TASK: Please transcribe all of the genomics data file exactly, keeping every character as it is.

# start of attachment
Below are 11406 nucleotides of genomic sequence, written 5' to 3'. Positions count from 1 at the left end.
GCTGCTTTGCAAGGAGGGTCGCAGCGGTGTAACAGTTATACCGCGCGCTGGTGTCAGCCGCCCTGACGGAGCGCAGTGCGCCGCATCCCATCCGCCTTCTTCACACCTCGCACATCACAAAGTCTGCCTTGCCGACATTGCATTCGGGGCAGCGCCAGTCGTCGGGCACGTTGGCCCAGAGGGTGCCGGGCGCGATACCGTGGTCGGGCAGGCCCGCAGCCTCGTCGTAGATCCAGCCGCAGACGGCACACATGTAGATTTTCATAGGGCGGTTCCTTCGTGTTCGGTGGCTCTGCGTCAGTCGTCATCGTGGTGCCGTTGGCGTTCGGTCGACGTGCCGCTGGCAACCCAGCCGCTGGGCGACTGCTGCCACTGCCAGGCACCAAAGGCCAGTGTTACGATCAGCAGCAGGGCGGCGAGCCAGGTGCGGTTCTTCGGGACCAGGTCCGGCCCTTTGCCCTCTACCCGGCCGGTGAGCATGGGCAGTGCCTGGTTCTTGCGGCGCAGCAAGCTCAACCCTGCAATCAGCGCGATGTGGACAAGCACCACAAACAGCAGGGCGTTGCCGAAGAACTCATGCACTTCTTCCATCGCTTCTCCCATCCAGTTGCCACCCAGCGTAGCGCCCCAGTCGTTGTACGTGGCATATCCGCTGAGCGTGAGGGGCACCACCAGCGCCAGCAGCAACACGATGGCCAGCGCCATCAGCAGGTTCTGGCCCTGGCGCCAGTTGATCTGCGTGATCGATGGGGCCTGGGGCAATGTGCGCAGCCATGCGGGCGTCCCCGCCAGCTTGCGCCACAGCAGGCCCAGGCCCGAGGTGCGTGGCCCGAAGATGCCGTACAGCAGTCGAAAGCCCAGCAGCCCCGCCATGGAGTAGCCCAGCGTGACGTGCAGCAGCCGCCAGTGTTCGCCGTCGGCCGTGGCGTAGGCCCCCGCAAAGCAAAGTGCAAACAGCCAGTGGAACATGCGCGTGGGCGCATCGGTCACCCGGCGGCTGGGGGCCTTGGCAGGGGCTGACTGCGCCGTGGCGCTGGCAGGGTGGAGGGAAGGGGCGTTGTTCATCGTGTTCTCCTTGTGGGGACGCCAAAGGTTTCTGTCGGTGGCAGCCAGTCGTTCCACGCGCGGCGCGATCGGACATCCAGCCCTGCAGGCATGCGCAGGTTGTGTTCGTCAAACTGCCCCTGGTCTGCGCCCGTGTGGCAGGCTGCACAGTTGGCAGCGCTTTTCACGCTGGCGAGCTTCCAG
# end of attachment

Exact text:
Below are 11406 nucleotides of genomic sequence, written 5' to 3'. Positions count from 1 at the left end.
GCTGCTTTGCAAGGAGGGTCGCAGCGGTGTAACAGTTATACCGCGCGCTGGTGTCAGCCGCCCTGACGGAGCGCAGTGCGCCGCATCCCATCCGCCTTCTTCACACCTCGCACATCACAAAGTCTGCCTTGCCGACATTGCATTCGGGGCAGCGCCAGTCGTCGGGCACGTTGGCCCAGAGGGTGCCGGGCGCGATACCGTGGTCGGGCAGGCCCGCAGCCTCGTCGTAGATCCAGCCGCAGACGGCACACATGTAGATTTTCATAGGGCGGTTCCTTCGTGTTCGGTGGCTCTGCGTCAGTCGTCATCGTGGTGCCGTTGGCGTTCGGTCGACGTGCCGCTGGCAACCCAGCCGCTGGGCGACTGCTGCCACTGCCAGGCACCAAAGGCCAGTGTTACGATCAGCAGCAGGGCGGCGAGCCAGGTGCGGTTCTTCGGGACCAGGTCCGGCCCTTTGCCCTCTACCCGGCCGGTGAGCATGGGCAGTGCCTGGTTCTTGCGGCGCAGCAAGCTCAACCCTGCAATCAGCGCGATGTGGACAAGCACCACAAACAGCAGGGCGTTGCCGAAGAACTCATGCACTTCTTCCATCGCTTCTCCCATCCAGTTGCCACCCAGCGTAGCGCCCCAGTCGTTGTACGTGGCATATCCGCTGAGCGTGAGGGGCACCACCAGCGCCAGCAGCAACACGATGGCCAGCGCCATCAGCAGGTTCTGGCCCTGGCGCCAGTTGATCTGCGTGATCGATGGGGCCTGGGGCAATGTGCGCAGCCATGCGGGCGTCCCCGCCAGCTTGCGCCACAGCAGGCCCAGGCCCGAGGTGCGTGGCCCGAAGATGCCGTACAGCAGTCGAAAGCCCAGCAGCCCCGCCATGGAGTAGCCCAGCGTGACGTGCAGCAGCCGCCAGTGTTCGCCGTCGGCCGTGGCGTAGGCCCCCGCAAAGCAAAGTGCAAACAGCCAGTGGAACATGCGCGTGGGCGCATCGGTCACCCGGCGGCTGGGGGCCTTGGCAGGGGCTGACTGCGCCGTGGCGCTGGCAGGGTGGAGGGAAGGGGCGTTGTTCATCGTGTTCTCCTTGTGGGGACGCCAAAGGTTTCTGTCGGTGGCAGCCAGTCGTTCCACGCGCGGCGCGATCGGACATCCAGCCCTGCAGGCATGCGCAGGTTGTGTTCGTCAAACTGCCCCTGGTCTGCGCCCGTGTGGCAGGCTGCACAGTTGGCAGCGCTTTTCACGCTGGCGAGCTTCCAG